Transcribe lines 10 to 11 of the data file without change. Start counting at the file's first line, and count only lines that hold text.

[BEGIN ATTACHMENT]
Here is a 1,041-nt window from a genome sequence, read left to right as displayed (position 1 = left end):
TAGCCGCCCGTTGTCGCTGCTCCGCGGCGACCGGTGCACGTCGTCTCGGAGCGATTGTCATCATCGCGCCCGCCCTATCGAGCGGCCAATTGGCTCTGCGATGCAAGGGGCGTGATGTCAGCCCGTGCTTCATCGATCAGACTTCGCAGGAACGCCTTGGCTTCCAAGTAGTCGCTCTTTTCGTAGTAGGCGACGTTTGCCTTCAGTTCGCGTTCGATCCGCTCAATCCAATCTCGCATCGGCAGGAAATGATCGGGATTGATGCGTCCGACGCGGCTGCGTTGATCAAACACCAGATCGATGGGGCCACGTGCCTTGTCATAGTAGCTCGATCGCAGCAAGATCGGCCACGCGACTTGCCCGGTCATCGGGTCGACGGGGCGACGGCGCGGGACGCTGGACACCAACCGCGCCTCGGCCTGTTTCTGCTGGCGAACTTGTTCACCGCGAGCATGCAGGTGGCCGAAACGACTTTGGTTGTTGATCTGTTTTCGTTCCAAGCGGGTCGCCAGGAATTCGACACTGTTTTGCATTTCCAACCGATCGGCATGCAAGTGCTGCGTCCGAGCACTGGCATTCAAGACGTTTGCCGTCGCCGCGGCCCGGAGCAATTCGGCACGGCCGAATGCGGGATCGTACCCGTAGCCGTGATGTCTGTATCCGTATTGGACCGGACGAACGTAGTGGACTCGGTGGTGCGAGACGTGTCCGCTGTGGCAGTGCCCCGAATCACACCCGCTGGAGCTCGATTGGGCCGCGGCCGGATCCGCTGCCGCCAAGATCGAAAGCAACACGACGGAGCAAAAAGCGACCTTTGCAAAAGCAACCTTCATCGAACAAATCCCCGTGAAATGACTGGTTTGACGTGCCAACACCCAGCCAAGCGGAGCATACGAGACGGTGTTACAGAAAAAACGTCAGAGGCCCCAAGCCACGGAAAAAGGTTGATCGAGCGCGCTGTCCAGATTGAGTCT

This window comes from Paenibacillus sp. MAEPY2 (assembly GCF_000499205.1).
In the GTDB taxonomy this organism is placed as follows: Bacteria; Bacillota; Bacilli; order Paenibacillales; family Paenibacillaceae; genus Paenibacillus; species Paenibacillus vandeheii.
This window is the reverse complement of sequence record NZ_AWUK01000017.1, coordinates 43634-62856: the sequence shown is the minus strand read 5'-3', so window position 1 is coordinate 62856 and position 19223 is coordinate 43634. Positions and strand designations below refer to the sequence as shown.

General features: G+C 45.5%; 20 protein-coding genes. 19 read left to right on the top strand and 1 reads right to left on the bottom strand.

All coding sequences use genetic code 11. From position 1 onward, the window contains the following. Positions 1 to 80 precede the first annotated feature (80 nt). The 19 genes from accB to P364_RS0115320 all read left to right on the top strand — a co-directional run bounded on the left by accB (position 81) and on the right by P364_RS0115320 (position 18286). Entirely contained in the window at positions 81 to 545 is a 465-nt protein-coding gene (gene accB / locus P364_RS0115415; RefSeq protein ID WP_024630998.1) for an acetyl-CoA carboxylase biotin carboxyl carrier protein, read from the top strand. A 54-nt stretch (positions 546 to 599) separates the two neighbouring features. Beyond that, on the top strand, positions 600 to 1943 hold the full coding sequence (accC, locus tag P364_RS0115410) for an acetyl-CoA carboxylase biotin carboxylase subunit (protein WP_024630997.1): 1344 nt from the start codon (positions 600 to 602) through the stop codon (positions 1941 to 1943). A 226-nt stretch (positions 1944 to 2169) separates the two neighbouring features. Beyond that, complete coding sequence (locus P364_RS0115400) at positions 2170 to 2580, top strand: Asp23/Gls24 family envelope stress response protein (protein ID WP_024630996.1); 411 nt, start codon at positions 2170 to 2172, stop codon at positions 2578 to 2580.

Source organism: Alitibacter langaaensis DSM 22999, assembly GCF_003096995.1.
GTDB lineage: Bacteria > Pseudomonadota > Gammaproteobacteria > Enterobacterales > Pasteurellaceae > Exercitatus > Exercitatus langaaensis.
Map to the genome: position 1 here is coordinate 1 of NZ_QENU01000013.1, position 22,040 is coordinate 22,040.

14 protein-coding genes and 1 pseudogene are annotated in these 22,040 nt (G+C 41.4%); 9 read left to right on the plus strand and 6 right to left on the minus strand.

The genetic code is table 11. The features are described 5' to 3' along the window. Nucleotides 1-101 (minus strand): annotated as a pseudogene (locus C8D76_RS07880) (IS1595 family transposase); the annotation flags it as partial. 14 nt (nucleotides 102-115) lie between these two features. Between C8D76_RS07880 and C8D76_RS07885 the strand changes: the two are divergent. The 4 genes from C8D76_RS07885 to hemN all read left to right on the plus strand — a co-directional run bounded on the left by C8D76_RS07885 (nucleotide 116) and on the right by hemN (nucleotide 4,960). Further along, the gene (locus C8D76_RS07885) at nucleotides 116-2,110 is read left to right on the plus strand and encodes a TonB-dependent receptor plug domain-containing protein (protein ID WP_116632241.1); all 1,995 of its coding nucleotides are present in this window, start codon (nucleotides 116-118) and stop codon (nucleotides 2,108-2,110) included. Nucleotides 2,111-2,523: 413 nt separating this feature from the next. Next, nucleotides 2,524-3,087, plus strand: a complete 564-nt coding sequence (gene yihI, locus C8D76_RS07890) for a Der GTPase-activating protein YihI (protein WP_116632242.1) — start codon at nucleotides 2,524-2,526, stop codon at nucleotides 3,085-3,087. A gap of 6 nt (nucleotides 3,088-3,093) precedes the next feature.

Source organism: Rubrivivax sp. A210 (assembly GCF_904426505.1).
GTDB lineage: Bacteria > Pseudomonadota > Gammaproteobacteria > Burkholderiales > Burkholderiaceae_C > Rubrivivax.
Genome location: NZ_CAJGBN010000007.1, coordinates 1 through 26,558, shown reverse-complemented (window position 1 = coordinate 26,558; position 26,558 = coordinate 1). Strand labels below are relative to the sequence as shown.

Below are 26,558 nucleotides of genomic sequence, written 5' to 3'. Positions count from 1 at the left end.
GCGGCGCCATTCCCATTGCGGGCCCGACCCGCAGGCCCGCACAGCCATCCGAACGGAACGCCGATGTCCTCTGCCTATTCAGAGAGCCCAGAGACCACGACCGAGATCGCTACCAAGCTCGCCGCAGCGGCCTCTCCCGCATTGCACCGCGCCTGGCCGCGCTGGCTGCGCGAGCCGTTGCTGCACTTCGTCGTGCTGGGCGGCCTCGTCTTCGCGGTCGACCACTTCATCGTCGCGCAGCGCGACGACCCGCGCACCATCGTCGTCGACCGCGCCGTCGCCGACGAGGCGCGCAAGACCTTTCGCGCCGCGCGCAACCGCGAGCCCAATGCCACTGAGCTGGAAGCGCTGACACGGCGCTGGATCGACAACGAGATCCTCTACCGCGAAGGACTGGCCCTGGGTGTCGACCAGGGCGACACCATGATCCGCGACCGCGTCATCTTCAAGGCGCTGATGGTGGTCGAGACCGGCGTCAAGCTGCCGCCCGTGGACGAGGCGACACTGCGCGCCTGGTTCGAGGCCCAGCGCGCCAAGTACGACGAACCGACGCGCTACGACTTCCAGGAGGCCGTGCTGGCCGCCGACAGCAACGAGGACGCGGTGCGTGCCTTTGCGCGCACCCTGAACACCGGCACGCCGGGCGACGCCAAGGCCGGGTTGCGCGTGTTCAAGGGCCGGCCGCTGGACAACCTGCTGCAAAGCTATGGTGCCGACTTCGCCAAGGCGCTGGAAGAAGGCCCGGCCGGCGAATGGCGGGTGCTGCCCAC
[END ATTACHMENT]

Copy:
Map to the genome: position 1 here is coordinate 1 of NZ_QENU01000013.1, position 22,040 is coordinate 22,040.

14 protein-coding genes and 1 pseudogene are annotated in these 22,040 nt (G+C 41.4%); 9 read left to right on the plus strand and 6 right to left on the minus strand.